Listen up: RSA keys snatched by recording CPU sounds with a phone

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It sounds too preposterous for even James Bond: by placing a mobile phone next to a PC, researchers can “listen” to the faintest sound a CPU makes as it churns away on RSA-encoded content and extract the keys themselves.

Preposterous, except for the fact that Adi Shamir, one of the co-developers of the RSA encryption algorithm, co-wrote the paper that describes how to do it. Daniel Genkin and Eran Tromer were the other two authors.

listen phone

This is all that’s necessary to steal RSA keys from a laptop.

“The attack can extract full 4096-bit RSA decryption keys from laptop computers (of various models), within an hour, using the sound generated by the computer during the decryption of some chosen ciphertexts,” the paper’s authors wrote. “We experimentally demonstrate that such attacks can be carried out, using either a plain mobile phone placed next to the computer, or a more sensitive microphone placed 4 meters away.”

The authors were able to experimentally succeed with their method using either an ungainly, and extremely obvious, parabolic antenna from 4 meters away, or by using a generic mobile phone from just 30 centimeters away.  Naturally, better listening equipment decreased the time to extract the RSA keys.

And it gets even worse: merely touching the PC also allowed an attacker to extract the keys by measuring the electric potential of the PC chassis. In this case, users who touched the PC (and surreptitiously measured their electric potential) should be able to extract the keys. And be persuading the victim to plug in either an innocuous-looking VGA or ethernet cable into his laptop, the attacker could measure the shield potential elsewhere and get the keys as well.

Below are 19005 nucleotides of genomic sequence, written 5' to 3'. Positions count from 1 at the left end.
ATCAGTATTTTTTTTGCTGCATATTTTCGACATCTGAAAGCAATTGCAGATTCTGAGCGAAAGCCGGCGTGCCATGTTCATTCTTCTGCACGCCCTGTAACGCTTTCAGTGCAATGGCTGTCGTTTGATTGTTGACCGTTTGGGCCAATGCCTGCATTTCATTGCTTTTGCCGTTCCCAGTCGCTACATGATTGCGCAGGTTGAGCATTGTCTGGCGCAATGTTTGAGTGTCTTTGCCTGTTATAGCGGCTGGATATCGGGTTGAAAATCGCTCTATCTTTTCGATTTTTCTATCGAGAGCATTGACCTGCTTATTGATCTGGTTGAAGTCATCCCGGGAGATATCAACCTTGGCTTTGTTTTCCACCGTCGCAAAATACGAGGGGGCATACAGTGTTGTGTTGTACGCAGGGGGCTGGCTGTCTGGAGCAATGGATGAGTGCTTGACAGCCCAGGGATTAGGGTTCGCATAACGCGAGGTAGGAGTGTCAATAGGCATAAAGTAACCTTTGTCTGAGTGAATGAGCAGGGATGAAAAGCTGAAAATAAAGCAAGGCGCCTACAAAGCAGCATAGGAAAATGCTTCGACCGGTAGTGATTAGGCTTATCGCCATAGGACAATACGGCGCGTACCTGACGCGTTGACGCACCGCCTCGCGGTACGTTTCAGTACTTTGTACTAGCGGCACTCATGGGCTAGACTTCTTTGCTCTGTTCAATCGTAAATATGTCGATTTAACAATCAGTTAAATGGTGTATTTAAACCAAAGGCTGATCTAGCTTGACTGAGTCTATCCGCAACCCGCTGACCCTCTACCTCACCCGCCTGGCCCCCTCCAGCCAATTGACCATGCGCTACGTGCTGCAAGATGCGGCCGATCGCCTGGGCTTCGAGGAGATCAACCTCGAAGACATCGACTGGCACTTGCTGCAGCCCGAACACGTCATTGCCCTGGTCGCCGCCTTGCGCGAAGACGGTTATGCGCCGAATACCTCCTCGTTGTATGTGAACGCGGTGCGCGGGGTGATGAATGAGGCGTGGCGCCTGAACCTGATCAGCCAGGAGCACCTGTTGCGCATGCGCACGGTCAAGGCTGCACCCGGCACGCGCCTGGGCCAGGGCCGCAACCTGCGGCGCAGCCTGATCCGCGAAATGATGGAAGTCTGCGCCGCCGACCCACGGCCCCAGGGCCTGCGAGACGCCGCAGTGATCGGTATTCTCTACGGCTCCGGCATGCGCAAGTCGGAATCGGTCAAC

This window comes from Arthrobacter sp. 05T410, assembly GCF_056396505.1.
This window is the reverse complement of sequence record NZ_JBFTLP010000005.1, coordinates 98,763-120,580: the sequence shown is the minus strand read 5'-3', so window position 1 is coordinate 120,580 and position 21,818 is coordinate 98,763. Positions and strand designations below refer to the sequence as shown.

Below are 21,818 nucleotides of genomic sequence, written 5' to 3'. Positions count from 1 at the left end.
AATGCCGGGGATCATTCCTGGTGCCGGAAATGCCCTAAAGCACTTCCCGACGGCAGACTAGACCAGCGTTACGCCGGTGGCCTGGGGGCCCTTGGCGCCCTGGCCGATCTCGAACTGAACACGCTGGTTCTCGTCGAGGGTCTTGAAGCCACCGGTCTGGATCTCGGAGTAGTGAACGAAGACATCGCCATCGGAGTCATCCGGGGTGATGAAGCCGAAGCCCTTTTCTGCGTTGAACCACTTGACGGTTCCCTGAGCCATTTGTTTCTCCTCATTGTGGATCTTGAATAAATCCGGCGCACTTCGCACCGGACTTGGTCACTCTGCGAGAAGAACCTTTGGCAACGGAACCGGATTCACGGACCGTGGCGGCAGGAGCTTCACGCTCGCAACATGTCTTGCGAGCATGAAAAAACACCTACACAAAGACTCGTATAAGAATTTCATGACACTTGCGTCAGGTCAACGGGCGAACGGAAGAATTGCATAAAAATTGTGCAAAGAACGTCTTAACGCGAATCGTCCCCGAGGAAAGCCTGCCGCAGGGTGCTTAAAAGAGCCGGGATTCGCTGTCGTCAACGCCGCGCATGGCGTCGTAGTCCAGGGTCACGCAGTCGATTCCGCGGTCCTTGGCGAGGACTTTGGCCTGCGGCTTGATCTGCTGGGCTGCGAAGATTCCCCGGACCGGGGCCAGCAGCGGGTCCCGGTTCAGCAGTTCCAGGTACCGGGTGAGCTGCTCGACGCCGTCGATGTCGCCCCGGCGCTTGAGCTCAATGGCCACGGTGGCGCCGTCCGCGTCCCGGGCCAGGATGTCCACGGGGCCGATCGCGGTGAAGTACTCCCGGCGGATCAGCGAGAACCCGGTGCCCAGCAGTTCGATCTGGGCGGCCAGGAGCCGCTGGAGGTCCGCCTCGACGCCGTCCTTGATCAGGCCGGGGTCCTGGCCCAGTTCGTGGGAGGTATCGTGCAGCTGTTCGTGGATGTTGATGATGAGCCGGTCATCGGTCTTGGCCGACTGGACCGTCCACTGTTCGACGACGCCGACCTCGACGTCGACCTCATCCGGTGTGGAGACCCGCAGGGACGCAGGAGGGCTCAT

listen antenna Daniel Genkin, Adi Shamir, Eran Tromer

Attacks over longer distances are feasible using a parabolic antenna.

Typically, simply having physical access to a unsuspecting PC is enough for some security experts to throw up their hands and concede that the attacker has won. And that’s true, in this case, as well. But the paper’s authors demonstrated an “attack” running in a lecture hall, and suggested other plausible scenarios:

  • Install an attack app on your phone. Set up a meeting with your victim, and during the meeting, place your phone on the desk next to the the victim’s laptop.
  • Break into your victim’s phone, install your attack app, and wait until the victim inadvertently places his phone next to the target laptop.
  • Construct a webpage, and use the microphone of the computer running the browser using Flash or another method. When the user permits the microphone access, use it to steal the user’s secret key.
  • Put your stash of eavesdropping bugs and laser microphones to a new use.
  • Send your server to a colocation facility, with a good microphone inside the box. Then acoustically extract keys from all nearby servers.
  • Get near a protected machine, place a microphone next to its ventilation holes, and extract the secrets

The techniques the authors describe can be countered by sound dampening, but the white noise of a PC’s fan can be pretty easily filtered out. The researchers said that they supplied their attack vector to GnuPG developers before publication, let them develop revised code, and yet it was still vulnerable. The answer may lie in using software to try and obfuscate the audible sound emanations, they said.

In any case, the paper that Genkin, Shamir, and Tromer authored is seriously scary stuff, especially for business or government travelers carrying sensitive information outside the country as well as into and through strange hotels and conference rooms.

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